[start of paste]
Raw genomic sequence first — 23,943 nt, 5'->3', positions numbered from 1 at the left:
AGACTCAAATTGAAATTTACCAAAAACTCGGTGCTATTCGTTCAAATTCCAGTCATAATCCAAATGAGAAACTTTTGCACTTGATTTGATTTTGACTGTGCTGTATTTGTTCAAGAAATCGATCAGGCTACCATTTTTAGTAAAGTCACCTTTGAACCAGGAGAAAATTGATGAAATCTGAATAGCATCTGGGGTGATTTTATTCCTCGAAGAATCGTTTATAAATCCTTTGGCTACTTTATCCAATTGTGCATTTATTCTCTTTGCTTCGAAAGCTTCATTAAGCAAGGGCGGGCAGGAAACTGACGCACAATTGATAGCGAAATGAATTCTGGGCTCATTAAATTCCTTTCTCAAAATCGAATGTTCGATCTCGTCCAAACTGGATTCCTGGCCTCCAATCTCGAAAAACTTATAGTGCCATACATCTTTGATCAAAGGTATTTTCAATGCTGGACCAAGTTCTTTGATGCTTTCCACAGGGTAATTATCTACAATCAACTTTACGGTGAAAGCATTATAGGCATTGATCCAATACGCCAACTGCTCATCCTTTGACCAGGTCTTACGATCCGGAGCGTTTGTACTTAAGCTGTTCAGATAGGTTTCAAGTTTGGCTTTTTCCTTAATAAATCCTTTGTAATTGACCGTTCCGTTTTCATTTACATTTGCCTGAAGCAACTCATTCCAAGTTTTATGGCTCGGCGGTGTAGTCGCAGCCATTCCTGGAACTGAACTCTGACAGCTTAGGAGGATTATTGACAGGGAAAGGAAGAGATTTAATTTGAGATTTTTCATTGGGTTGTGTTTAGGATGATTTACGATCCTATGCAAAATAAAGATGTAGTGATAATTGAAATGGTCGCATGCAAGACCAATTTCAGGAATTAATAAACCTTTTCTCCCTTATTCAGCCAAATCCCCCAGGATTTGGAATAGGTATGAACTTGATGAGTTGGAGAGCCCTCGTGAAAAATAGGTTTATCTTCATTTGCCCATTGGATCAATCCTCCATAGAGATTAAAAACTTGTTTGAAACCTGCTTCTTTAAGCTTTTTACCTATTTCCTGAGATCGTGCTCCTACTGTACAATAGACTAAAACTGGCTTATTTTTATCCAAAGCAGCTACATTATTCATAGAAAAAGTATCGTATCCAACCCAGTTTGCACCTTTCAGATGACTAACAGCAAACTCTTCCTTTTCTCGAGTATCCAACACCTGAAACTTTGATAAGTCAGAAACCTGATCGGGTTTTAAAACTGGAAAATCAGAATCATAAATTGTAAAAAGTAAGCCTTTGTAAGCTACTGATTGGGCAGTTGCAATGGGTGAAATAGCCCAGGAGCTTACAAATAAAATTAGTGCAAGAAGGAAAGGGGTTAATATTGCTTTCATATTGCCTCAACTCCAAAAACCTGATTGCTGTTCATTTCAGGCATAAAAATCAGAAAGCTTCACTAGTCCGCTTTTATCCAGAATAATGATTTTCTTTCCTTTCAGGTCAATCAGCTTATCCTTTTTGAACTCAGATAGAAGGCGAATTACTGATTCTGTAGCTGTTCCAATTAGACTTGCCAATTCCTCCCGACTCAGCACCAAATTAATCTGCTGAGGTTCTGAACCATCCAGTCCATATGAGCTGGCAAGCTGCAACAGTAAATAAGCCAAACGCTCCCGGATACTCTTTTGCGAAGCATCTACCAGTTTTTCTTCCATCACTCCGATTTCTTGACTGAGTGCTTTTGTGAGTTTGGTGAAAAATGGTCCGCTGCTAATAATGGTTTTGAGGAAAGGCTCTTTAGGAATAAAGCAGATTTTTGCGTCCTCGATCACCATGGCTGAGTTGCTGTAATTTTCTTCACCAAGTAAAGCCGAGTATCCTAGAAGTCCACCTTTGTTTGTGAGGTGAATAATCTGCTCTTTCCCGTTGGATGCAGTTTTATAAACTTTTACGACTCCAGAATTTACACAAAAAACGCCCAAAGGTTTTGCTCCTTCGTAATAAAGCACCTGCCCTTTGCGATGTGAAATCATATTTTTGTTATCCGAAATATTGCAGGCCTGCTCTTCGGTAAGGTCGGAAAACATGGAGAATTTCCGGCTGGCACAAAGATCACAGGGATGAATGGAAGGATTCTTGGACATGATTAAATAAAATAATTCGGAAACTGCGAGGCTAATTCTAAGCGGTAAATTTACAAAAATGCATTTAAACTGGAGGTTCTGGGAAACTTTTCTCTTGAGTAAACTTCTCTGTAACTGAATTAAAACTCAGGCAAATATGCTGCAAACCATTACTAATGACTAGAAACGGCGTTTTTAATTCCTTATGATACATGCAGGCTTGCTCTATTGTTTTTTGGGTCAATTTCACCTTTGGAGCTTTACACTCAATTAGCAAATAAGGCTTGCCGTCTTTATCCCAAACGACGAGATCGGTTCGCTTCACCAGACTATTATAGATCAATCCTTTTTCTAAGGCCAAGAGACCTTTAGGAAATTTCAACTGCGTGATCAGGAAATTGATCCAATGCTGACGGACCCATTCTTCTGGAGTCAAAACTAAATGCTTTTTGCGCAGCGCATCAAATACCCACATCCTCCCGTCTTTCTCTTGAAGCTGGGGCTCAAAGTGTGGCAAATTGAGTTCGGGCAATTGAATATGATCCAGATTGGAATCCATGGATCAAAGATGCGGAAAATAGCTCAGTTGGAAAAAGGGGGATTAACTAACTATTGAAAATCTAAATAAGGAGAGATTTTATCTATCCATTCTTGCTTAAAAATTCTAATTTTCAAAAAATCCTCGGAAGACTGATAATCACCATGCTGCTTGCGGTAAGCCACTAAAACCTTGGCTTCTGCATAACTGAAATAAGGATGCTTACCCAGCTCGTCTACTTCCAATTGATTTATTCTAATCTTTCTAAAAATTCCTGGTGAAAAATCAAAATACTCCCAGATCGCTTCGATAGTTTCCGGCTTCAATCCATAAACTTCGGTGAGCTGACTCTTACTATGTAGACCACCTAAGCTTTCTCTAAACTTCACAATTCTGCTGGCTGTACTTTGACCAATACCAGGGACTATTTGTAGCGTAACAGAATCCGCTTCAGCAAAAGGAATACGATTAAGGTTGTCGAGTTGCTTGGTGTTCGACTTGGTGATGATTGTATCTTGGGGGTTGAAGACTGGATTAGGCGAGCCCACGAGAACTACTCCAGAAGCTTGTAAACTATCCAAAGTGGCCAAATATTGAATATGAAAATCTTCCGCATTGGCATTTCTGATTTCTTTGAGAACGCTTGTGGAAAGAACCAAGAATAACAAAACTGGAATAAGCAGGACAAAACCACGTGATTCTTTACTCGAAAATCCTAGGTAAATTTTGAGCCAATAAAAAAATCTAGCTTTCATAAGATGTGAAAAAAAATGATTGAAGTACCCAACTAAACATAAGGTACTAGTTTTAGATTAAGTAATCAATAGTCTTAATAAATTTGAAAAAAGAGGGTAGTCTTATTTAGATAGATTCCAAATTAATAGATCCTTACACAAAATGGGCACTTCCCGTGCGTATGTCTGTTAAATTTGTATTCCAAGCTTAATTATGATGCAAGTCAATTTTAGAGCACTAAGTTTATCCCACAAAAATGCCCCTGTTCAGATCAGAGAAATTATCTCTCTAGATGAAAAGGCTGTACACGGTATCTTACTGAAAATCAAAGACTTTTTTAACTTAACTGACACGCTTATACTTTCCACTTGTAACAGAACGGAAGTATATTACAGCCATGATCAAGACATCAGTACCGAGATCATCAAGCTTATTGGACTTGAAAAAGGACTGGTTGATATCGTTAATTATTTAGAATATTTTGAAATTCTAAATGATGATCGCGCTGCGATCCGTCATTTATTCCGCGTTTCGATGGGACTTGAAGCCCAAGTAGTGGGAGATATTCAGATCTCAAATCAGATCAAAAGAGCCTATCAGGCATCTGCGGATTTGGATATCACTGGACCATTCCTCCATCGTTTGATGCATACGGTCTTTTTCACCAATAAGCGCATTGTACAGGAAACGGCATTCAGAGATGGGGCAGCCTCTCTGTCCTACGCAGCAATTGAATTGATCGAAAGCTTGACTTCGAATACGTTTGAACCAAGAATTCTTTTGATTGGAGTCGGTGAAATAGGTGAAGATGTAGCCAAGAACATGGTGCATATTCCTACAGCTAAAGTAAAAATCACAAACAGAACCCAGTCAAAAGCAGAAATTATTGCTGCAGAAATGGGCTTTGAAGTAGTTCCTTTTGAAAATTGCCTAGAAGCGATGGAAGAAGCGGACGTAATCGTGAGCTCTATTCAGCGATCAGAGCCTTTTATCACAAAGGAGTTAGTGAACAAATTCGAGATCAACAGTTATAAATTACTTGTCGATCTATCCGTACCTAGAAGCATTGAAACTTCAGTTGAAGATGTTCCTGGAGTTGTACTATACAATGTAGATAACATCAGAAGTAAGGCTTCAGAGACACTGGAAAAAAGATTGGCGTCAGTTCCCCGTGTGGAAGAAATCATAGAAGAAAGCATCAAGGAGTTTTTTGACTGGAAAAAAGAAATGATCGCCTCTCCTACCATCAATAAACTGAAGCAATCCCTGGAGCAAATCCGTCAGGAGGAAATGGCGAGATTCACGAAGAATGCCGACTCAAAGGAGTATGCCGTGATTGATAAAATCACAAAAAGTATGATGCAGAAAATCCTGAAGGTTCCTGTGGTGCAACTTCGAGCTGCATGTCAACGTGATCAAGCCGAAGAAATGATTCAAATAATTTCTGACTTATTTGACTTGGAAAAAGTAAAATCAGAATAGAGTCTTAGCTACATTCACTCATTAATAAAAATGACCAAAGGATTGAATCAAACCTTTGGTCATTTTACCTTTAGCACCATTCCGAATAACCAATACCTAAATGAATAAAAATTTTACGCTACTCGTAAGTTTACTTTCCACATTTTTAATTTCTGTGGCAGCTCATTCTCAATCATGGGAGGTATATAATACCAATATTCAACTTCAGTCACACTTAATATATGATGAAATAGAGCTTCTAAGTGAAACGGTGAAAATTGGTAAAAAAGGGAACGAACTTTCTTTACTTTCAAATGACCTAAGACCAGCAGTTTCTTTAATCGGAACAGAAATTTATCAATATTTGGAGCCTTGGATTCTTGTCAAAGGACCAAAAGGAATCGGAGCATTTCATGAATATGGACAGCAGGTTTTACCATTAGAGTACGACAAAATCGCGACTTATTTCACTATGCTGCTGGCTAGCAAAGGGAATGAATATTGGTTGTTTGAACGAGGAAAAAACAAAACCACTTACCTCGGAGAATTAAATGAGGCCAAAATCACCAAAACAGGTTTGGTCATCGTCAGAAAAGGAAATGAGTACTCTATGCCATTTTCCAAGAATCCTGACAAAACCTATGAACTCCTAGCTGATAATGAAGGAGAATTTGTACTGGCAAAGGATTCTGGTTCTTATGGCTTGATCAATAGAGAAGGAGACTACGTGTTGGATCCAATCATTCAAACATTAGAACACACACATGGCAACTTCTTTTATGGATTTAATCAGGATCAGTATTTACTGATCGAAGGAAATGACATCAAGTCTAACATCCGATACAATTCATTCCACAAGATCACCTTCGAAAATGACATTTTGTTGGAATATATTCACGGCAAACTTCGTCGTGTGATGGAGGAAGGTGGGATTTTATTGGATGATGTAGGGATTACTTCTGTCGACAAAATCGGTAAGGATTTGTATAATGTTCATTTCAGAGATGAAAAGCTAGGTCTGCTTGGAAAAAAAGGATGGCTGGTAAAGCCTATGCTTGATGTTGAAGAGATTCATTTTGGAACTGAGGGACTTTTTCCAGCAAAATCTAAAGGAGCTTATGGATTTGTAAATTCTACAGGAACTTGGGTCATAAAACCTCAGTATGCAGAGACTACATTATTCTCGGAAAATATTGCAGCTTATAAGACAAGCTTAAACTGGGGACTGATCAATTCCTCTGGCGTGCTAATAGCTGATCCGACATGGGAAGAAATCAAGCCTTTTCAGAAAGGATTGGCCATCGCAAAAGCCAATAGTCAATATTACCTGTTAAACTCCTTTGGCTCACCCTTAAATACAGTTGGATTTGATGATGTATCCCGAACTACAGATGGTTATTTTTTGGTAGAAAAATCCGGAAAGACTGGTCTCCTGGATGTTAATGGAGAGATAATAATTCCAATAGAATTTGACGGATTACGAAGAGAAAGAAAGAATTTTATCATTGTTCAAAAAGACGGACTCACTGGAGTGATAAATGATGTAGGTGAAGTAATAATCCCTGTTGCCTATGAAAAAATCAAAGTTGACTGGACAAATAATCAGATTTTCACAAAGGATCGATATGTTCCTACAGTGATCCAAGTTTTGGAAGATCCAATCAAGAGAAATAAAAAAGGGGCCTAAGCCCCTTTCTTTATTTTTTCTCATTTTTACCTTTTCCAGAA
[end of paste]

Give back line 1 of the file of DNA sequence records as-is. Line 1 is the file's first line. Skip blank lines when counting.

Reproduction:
Raw genomic sequence first — 23,943 nt, 5'->3', positions numbered from 1 at the left: